October 28, 2021

Indiana county taking health grant amid COVID-19 suspicions

Syringes at a COVID-19 vaccination clinic in Elkhart in March 2021. - Justin Hicks/IPB News

Syringes at a COVID-19 vaccination clinic in Elkhart in March 2021.

Justin Hicks/IPB News

SOUTH BEND, Ind. (AP) — Northern Indiana’s St. Joseph County will accept a $3 million federal grant for health programs in minority communities even though some officials wanted to reject it over suspicions of facing more federal COVID-19 restrictions.

The Democratic-led County Council voted 7-1 Wednesday in favor of the grant program, overriding a vote by the all-Republican county commissioners last week to veto it.

The decision for the county that includes South Bend comes after officials in neighboring Elkhart County decided in September to turn down the same Centers for Disease Control and Prevention program amid vocal opposition from residents tying it to a litany of COVID-19 complaints.

St. Joseph County’s health department plans to use the three-year grant to hire eight new community health employees for outreach work among minority communities, the South Bend Tribune reported. Their work will include blood pressure and lead-poisoning screenings, as well as COVID-19 testing and vaccination.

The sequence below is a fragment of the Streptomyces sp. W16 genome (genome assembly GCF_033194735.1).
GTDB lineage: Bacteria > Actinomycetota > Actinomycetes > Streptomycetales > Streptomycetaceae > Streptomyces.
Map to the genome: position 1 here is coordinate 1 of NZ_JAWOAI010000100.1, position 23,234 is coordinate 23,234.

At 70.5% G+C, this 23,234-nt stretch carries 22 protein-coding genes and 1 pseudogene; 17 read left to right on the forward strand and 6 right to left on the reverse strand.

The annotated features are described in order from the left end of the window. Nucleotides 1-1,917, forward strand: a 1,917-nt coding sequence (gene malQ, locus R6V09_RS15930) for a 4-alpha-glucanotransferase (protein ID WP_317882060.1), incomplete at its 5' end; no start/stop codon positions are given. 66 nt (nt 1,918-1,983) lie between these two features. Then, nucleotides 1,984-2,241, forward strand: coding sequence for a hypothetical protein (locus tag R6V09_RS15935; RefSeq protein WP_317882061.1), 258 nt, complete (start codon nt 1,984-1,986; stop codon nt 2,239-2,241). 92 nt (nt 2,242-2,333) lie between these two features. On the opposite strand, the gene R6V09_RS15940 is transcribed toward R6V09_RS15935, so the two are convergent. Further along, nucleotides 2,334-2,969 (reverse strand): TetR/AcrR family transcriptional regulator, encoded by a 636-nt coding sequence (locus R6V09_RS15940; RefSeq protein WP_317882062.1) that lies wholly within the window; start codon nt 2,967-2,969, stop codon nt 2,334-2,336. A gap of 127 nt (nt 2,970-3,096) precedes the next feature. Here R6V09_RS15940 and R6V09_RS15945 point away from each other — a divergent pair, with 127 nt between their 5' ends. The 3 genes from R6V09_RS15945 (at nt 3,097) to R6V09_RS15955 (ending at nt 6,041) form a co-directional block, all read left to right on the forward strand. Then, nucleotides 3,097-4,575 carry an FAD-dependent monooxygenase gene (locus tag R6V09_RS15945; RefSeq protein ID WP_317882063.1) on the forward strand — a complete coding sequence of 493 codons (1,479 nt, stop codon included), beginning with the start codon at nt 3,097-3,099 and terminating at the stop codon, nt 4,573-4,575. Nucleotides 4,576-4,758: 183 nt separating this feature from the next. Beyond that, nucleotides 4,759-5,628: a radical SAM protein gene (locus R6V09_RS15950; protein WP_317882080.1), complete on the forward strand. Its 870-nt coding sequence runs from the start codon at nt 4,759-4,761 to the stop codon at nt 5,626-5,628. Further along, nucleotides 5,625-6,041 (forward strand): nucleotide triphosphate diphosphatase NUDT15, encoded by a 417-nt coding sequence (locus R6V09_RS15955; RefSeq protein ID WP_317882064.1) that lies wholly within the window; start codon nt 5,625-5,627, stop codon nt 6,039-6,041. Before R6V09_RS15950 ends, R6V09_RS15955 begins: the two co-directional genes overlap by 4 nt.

“The fact we’re even here considering not appropriating this money is ridiculous,” Democratic Councilman Joe Canarecci said, calling the commissioners’ veto “nothing less than a public disservice.”

The Indiana Department of Health has recorded nearly 17,000 COVID-19 related deaths in the state, with both St. Joseph and Elkhart counties exceeding 500 deaths.

Two of the three St. Joseph County commissioners, Derek Dieter and Deb Fleming, voted against the program, saying they were concerned accepting the money would make the county subject to federal government mandates on masks and vaccines.

They pointed to language in the grant that stated recipients would be required to comply with directives to limit the spread of COVID-19 and to report data on infected people.

County Health Officer Dr. Robert Einterz said the department has been taking those actions since the pandemic hit the state.

“These are things that we’re already doing and obligated to do by the state of Indiana,” Einterz said.

Republican Councilman Richard Pfeil joined the council Democrats in voting to accept the grant, saying the county has already taken many more millions in federal money that has strings attached.

“Will this application of medical science save lives?” he said. “In my case, the answer is yes, it might save lives in this good county of ours.”

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